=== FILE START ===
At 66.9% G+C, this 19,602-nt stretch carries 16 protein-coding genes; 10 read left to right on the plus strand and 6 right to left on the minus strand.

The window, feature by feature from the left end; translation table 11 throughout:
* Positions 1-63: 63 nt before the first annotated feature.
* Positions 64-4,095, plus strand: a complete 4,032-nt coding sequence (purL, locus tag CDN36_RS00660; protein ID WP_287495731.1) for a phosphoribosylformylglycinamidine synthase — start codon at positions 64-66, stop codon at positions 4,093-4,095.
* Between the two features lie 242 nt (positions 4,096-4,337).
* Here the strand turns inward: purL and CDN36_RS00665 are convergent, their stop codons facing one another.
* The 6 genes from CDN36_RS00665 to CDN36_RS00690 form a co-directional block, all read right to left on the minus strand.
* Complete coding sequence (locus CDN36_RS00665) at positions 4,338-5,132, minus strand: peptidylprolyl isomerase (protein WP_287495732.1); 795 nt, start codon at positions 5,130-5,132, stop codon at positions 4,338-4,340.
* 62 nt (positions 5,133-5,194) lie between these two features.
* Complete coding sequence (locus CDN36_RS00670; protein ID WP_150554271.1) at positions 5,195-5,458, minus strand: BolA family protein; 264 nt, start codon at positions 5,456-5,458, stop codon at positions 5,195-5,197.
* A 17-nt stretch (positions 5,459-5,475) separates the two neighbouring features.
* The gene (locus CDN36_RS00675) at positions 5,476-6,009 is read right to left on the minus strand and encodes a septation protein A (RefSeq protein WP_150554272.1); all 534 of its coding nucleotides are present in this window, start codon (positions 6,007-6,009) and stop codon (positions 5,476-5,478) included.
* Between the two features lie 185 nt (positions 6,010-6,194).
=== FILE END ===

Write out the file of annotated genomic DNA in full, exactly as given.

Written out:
At 66.9% G+C, this 19,602-nt stretch carries 16 protein-coding genes; 10 read left to right on the plus strand and 6 right to left on the minus strand.

The window, feature by feature from the left end; translation table 11 throughout:
* Positions 1-63: 63 nt before the first annotated feature.
* Positions 64-4,095, plus strand: a complete 4,032-nt coding sequence (purL, locus tag CDN36_RS00660; protein ID WP_287495731.1) for a phosphoribosylformylglycinamidine synthase — start codon at positions 64-66, stop codon at positions 4,093-4,095.
* Between the two features lie 242 nt (positions 4,096-4,337).
* Here the strand turns inward: purL and CDN36_RS00665 are convergent, their stop codons facing one another.
* The 6 genes from CDN36_RS00665 to CDN36_RS00690 form a co-directional block, all read right to left on the minus strand.
* Complete coding sequence (locus CDN36_RS00665) at positions 4,338-5,132, minus strand: peptidylprolyl isomerase (protein WP_287495732.1); 795 nt, start codon at positions 5,130-5,132, stop codon at positions 4,338-4,340.
* 62 nt (positions 5,133-5,194) lie between these two features.
* Complete coding sequence (locus CDN36_RS00670; protein ID WP_150554271.1) at positions 5,195-5,458, minus strand: BolA family protein; 264 nt, start codon at positions 5,456-5,458, stop codon at positions 5,195-5,197.
* A 17-nt stretch (positions 5,459-5,475) separates the two neighbouring features.
* The gene (locus CDN36_RS00675) at positions 5,476-6,009 is read right to left on the minus strand and encodes a septation protein A (RefSeq protein WP_150554272.1); all 534 of its coding nucleotides are present in this window, start codon (positions 6,007-6,009) and stop codon (positions 5,476-5,478) included.
* Between the two features lie 185 nt (positions 6,010-6,194).